Warner Bros. has a bold vision for an aerial tramway to transport visitors to and from its Burbank lot to the Hollywood sign. Like a plan that Musk has for a high-tech hyperloop that would shuttle riders between Los Angeles and San Francisco, the Warners tramway would alleviate traffic and parking problems that plague the famed landmark.
The studio, now owned by innovation-focused AT&T, on Monday told Los Angeles officials that it will pay the estimated $100 million for the so-called Hollywood Skyway.
“The Hollywood sign is an important historic and globally recognized landmark for the city of Los Angeles. The sign’s fame, however, has created unintended negative effects such as heavy traffic in adjacent residential areas and related safety concerns,” a Warner Bros. spokesperson said in a statement. “The concept of an aerial tram as a solution is one that been suggested in the past and was most recently highlighted as a potential solution in the comprehensive strategies report by Dixon Resources Unlimited.”
Warners decided to step up given its close proximity to the north side of the Hollywood sign and wanted to be part of a solution that has the least impact possible on the environment so that Griffith Park and the surrounding residential neighborhoods are left largely undisrupted.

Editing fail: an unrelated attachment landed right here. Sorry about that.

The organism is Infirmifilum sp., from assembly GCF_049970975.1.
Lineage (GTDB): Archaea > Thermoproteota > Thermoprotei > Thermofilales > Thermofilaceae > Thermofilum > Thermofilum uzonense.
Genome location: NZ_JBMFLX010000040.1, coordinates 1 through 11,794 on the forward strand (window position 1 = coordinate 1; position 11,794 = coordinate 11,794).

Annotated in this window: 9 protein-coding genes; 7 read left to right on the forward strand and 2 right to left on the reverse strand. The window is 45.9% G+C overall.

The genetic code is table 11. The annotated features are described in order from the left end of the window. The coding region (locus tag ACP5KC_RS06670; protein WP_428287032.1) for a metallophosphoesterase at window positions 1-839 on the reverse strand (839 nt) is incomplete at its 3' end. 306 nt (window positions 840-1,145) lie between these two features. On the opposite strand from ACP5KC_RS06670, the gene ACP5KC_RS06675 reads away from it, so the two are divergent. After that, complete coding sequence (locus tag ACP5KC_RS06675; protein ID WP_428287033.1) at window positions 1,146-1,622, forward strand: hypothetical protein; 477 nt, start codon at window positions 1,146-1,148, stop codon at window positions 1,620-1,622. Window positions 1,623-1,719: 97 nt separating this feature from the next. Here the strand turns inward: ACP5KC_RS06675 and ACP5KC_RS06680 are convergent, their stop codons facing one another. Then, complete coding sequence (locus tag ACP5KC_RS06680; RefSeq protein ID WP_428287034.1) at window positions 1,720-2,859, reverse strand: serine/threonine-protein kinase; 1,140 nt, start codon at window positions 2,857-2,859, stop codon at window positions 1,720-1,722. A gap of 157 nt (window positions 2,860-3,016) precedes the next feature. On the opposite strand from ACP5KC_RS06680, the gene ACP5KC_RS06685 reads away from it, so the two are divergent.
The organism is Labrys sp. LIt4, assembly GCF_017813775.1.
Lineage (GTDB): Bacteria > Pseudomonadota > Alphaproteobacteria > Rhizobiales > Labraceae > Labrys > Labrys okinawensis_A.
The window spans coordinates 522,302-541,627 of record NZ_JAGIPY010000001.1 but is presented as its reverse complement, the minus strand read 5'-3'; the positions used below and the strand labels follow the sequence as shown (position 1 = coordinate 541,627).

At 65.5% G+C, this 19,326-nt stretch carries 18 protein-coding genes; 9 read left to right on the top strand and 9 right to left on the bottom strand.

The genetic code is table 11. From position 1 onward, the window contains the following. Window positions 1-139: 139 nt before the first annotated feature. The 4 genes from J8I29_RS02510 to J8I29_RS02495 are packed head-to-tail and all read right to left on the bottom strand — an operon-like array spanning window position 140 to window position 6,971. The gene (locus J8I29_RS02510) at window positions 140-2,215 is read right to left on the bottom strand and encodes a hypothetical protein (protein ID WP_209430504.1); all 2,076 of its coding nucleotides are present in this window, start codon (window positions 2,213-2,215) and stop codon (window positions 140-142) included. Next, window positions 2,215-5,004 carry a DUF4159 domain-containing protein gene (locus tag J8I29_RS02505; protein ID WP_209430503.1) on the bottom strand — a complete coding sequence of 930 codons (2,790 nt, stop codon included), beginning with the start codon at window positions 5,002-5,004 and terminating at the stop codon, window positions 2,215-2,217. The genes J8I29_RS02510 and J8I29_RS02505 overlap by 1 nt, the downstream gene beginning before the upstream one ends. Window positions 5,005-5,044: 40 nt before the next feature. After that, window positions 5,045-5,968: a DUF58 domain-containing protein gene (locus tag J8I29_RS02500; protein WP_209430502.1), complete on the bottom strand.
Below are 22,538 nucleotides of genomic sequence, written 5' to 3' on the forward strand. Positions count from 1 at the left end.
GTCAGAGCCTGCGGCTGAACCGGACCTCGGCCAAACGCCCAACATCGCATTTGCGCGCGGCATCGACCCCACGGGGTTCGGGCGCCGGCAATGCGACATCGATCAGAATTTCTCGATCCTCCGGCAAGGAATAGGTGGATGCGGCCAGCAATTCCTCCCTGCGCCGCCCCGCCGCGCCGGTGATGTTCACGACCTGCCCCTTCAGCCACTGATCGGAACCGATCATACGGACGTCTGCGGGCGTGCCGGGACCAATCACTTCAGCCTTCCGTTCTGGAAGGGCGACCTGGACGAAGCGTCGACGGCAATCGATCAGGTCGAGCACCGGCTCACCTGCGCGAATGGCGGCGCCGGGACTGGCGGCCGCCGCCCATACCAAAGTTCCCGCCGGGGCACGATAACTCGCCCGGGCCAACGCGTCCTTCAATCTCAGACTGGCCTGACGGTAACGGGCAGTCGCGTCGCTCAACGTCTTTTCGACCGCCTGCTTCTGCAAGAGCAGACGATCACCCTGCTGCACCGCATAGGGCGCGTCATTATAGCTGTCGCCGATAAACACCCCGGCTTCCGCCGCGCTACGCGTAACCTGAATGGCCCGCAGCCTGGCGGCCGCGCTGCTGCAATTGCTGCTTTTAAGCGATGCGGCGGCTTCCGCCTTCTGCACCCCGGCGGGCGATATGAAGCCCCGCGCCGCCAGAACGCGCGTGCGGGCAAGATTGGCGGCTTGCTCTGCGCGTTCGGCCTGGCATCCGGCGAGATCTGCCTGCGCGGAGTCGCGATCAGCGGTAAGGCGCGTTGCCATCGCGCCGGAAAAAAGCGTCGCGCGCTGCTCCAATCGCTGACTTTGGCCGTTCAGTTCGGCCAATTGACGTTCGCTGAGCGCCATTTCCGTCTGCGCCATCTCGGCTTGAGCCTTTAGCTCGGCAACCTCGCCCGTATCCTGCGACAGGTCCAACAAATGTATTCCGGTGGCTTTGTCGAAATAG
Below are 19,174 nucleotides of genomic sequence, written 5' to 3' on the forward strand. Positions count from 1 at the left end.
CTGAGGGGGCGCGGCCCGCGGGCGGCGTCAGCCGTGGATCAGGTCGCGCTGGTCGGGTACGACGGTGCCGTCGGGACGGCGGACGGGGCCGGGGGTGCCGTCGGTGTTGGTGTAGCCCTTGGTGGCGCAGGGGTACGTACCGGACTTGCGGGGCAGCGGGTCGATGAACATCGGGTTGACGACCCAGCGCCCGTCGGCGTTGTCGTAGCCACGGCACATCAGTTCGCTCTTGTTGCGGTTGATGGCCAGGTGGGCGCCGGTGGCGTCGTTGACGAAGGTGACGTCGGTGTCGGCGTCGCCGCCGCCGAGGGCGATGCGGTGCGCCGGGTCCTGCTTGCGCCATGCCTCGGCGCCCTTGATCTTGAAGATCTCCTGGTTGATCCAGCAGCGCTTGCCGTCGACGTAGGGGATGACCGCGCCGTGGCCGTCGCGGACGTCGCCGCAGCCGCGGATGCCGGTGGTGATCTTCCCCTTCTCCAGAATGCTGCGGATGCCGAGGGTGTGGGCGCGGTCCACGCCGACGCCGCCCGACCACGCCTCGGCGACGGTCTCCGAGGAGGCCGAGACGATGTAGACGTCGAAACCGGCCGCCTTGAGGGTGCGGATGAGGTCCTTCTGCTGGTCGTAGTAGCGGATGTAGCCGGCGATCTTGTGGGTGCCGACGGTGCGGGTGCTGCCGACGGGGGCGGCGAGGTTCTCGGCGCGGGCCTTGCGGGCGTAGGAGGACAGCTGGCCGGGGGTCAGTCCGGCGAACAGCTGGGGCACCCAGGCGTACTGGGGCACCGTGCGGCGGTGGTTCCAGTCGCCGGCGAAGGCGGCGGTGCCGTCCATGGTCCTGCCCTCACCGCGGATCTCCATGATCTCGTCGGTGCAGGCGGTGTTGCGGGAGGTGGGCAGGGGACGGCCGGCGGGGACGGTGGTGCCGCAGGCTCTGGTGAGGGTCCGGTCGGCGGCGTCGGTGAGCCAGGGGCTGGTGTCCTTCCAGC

“We understand there are a number of possible solutions being considered, but we are confident the city’s feasibility study will show our proposal to be the best option — an option that can be built and operated at no cost to the taxpayer and that will provide public benefit to the city of Los Angeles and its residents,” the studio spokesperson added.
The length of the tram route would be more than 1 mile and last roughly six minutes — a far cry from current driving estimates even under the best conditions — traveling up the back of Mt. Lee to a planned visitors’ center near the sign.
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